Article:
Beef Shank

It's What's For Dinner Tonight

by Will Barnack // January - February - March 2023

Now that we are settled into the cold winter months, I can’t help but dig up memories of my mother’s comfort cooking. Growing up in Buffalo, New York, the short walk from the school bus to the door would instantly send chills down my spine. Nothing soothed me more than the warmth of the house and the delicious aroma of whatever she had simmering on the stove or in the slow cooker. One that particularly comes to mind is the iconic beef shank.

Now that the street tacos and hamburgers that are perfect for the warmer weather seasons are in hibernation, it’s time to make way for the hearty, filling meals that warm both our souls and our bellies. While there are many great meat options to use in preparation for the low temperatures of winter, thanks to Mom’s delicious cooking from my childhood, my choice is the aforementioned beef shank. Beef shank is a lean cut that comes from the leg portion of the animal. The attribute of this cut is a direct result of what cows do all day – stand, walk, graze, and walk some more. With a longer cooking technique to break down the meat and draw out the natural marrow, the shank becomes a celebrated entrée.

One way to cook beef shanks is in the oven. First, start by heating a large pot on the range to 350 degrees on medium heat. Season the shanks on both sides. Add a little EVOO to the pot and sear when up to temp. Using tongs, hold the shank and drag it across the bottom of the pot. Use the sizzle from the pot as your cheering section! Sear both sides of the shanks to create the fond at the bottom of the pot. The term fond refers to the caramelization left in the bottom of a pan after you’ve browned meat or vegetables. Heat changes proteins and carbohydrates in ways that make them fall apart and regroup into browned, flavorful bits.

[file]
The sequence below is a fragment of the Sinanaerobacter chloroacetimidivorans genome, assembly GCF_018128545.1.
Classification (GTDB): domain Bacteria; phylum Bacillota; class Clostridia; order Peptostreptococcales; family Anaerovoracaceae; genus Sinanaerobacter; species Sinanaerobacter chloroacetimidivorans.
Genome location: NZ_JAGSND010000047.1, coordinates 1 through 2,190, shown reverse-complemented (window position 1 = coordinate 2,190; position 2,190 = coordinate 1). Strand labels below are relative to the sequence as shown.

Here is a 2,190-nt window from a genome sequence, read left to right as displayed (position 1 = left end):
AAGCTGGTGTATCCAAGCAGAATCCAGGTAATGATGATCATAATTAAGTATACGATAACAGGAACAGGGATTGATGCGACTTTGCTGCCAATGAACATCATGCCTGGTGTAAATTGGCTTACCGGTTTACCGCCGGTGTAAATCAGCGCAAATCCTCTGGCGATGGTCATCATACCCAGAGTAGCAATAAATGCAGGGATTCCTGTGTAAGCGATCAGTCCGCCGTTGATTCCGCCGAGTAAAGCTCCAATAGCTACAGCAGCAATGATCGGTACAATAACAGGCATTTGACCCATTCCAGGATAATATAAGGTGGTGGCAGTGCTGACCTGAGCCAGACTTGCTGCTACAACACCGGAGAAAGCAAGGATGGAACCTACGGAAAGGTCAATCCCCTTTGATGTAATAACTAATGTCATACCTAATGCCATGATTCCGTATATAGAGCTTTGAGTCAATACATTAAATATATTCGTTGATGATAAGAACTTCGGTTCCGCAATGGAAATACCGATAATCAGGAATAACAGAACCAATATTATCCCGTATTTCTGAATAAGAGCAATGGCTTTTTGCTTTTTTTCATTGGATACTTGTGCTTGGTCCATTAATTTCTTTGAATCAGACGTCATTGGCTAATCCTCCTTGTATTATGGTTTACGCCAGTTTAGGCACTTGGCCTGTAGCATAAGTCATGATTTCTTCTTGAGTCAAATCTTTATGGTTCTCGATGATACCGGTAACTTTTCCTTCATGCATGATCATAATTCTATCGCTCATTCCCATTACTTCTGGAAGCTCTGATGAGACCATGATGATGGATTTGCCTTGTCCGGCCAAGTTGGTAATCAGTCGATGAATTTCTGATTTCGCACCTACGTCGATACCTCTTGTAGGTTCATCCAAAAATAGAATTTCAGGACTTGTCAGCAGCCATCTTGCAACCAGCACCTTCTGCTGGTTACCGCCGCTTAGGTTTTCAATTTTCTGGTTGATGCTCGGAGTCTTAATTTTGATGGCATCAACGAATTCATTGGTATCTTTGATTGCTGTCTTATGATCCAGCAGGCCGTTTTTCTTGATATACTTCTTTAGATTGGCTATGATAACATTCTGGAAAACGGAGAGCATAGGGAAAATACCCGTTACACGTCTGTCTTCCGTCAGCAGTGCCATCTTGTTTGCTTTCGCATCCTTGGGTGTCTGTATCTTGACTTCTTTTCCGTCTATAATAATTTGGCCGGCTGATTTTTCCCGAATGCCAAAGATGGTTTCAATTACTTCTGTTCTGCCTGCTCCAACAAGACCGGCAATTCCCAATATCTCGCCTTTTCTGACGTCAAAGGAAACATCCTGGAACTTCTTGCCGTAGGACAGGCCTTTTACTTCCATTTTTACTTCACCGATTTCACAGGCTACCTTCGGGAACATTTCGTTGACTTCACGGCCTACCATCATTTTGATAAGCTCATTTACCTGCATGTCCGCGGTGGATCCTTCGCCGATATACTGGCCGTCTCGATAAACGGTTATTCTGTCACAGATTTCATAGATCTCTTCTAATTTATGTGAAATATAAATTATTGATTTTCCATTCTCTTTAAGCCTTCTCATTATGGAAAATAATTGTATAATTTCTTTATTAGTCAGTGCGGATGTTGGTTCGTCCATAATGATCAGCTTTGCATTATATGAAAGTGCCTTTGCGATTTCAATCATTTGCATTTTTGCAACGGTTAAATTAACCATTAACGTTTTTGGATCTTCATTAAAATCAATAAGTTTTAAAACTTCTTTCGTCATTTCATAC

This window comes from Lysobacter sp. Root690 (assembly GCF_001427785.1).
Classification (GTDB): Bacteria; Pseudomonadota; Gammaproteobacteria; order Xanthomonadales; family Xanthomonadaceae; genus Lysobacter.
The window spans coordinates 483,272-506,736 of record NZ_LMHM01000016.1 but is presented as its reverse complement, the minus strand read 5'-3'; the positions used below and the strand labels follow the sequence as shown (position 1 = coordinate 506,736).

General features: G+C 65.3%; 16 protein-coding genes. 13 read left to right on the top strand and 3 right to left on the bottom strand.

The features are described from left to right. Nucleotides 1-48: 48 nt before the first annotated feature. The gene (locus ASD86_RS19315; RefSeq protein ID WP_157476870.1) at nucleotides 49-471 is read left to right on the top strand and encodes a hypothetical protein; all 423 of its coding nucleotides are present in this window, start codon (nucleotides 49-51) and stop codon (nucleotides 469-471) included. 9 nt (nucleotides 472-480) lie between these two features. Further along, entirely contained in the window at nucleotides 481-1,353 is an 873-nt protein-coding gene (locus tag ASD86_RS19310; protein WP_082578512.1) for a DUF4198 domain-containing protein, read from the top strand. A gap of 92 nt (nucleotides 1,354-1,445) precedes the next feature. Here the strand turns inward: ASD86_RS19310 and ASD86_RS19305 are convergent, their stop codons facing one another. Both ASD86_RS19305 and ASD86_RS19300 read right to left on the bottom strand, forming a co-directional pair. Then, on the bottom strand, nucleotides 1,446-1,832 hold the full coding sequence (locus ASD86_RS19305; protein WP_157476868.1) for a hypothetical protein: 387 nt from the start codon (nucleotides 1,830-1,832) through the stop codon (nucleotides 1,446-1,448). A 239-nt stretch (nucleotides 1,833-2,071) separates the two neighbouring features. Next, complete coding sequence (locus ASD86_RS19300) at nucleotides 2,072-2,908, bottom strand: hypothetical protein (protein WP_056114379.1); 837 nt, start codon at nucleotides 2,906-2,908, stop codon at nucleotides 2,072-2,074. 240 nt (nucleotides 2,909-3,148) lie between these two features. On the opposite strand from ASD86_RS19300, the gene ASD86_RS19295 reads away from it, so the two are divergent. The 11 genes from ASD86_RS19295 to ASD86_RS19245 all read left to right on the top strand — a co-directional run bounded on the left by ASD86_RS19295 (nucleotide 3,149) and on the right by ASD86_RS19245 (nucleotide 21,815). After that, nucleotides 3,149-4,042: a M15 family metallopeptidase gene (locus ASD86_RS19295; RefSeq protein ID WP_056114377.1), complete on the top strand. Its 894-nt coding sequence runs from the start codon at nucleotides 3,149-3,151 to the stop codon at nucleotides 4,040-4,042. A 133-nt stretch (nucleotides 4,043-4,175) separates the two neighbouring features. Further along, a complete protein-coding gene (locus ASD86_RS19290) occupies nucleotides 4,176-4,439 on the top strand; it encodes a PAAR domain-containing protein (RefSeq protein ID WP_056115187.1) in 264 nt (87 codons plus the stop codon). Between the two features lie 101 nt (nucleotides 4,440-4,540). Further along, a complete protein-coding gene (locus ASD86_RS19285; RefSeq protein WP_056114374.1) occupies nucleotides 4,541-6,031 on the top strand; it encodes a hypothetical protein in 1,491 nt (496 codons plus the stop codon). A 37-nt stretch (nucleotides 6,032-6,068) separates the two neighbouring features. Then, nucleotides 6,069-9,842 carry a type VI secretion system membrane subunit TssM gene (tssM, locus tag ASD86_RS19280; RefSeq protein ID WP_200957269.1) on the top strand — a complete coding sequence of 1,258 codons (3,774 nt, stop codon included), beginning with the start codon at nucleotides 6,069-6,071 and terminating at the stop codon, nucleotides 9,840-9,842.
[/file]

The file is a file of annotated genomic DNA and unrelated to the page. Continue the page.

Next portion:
Once you have your sear, remove the shanks and add your vegetables of choice, garlic, and a seasoning mixture of garlic, onion, black pepper, salt, white pepper, and celery salt to the bottom of the pot. Carrots, onions, and celery are a great set to match with the shanks. Allow the vegetables to soften and engage with the fond, then coat the veggies with tomato paste, helping them to caramelize. Continue to stir the vegetables in with the paste.

The next step is to deglaze with about a half bottle of red wine. After the wine is added, place the shanks back into the pot side by side; the acidity of the wine will assist in their breakdown. Lastly, add bay leaves to propel bold flavors into your meal.

Place a lid slightly ajar for evaporation, which will allow for a nice finishing sauce extracted from the bottom of the pot, then insert into your oven, pre-heated to 325 degrees. Cook for three hours. Once ready to come out, the shanks should be incredibly tender and fall right off the bone. For a heartier, soulful dinner, place some of the meat from the shank atop mashed potatoes, surround with some vegetables, and ladle some sauce from the pot atop it all.

I’d be hard-pressed in finding a better meal to help transport me to those cold winters in Buffalo, and the smell, taste, and love shared at the family table.

You can find this, and more recipes, on our YouTube Channel – The Butcher’s Market.

Will Barnack

General manager of The Butcher's Market – Heritage.